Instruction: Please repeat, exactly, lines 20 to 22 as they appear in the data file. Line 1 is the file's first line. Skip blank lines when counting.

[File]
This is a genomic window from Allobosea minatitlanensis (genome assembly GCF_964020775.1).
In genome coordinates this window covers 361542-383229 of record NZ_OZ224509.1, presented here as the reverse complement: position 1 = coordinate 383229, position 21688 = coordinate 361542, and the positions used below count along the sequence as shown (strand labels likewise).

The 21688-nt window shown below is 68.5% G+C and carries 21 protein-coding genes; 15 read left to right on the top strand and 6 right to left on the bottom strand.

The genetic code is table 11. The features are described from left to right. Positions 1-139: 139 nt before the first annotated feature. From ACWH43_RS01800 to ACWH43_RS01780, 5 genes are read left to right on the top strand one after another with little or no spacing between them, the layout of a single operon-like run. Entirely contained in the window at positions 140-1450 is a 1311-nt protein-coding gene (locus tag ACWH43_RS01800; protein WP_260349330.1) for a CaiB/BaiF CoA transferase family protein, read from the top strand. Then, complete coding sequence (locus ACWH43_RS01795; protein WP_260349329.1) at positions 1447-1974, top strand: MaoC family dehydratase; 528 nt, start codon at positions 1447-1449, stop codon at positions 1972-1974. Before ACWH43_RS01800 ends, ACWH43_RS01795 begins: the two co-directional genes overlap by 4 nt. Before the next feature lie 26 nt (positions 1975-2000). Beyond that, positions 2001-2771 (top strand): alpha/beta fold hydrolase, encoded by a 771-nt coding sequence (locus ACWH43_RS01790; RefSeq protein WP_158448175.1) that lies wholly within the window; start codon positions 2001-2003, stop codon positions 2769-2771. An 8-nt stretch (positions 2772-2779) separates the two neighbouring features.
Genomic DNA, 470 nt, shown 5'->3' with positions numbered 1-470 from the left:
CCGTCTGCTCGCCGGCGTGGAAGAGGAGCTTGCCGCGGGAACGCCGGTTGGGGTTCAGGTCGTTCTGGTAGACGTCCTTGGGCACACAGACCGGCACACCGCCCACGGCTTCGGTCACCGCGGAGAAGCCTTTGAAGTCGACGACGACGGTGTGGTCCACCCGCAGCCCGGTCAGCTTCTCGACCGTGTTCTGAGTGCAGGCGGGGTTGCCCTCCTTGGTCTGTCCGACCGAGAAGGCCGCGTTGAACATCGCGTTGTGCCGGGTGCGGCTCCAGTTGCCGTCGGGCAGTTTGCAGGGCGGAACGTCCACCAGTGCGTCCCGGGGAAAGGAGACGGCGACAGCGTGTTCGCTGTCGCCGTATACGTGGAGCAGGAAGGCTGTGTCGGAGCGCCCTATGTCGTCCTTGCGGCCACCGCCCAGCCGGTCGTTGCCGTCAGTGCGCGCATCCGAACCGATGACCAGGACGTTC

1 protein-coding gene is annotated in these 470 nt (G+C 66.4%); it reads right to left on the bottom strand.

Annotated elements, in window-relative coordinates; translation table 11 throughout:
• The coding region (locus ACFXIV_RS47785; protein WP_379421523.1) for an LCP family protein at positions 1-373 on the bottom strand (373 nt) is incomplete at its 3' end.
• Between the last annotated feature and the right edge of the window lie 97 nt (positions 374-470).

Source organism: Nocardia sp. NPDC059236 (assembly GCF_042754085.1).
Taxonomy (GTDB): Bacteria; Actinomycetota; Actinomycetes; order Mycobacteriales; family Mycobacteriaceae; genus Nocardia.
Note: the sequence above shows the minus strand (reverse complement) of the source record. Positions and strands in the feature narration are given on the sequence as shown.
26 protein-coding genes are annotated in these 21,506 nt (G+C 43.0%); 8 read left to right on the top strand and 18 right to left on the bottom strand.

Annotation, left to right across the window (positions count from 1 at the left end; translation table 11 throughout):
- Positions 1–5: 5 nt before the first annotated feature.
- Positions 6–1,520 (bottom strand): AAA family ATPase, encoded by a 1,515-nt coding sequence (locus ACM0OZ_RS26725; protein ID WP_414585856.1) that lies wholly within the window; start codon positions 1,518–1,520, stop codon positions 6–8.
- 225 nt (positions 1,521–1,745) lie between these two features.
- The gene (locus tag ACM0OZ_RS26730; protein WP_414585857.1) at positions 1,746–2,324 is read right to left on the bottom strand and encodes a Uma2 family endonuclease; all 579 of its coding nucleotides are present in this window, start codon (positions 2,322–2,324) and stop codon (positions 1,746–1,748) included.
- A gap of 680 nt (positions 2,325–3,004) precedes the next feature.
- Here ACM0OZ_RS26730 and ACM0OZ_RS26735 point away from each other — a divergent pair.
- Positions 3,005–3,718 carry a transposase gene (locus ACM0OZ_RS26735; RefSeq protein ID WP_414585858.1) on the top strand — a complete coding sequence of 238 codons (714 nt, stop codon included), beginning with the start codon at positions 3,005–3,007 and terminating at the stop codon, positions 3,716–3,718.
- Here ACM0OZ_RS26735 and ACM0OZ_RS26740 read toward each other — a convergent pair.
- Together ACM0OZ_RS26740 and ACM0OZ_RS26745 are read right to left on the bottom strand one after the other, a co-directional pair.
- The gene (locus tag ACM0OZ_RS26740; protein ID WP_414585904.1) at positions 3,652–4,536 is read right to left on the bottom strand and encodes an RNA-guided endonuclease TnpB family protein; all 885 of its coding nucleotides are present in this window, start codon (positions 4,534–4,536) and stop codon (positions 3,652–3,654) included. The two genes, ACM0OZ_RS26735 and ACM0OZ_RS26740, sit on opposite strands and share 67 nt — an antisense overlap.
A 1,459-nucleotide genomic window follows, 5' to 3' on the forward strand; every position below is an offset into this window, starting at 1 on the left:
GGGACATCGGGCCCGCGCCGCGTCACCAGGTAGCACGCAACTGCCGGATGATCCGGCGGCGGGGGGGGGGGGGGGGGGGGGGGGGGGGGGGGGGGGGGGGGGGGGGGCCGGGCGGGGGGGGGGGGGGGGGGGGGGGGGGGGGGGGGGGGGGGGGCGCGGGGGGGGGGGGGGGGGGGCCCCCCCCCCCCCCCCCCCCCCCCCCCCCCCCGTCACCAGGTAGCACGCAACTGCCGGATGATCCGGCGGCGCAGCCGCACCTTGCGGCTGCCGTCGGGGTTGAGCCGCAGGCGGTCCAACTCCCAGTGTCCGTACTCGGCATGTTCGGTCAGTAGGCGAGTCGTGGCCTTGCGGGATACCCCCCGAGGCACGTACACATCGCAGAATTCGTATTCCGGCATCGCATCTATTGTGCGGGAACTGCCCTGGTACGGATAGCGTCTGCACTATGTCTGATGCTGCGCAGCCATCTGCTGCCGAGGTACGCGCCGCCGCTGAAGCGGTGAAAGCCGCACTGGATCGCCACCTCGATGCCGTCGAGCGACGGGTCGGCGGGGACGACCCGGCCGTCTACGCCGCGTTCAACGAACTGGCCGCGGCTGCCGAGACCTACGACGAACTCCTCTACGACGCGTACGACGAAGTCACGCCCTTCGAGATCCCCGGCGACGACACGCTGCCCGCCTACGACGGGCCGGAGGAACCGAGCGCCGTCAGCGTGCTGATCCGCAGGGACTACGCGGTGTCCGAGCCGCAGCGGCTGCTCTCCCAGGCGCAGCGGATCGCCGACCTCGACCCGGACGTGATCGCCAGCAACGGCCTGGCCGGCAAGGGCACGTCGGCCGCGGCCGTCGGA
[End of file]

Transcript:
- A gap of 680 nt (positions 2,325–3,004) precedes the next feature.
- Here ACM0OZ_RS26730 and ACM0OZ_RS26735 point away from each other — a divergent pair.
- Positions 3,005–3,718 carry a transposase gene (locus ACM0OZ_RS26735; RefSeq protein ID WP_414585858.1) on the top strand — a complete coding sequence of 238 codons (714 nt, stop codon included), beginning with the start codon at positions 3,005–3,007 and terminating at the stop codon, positions 3,716–3,718.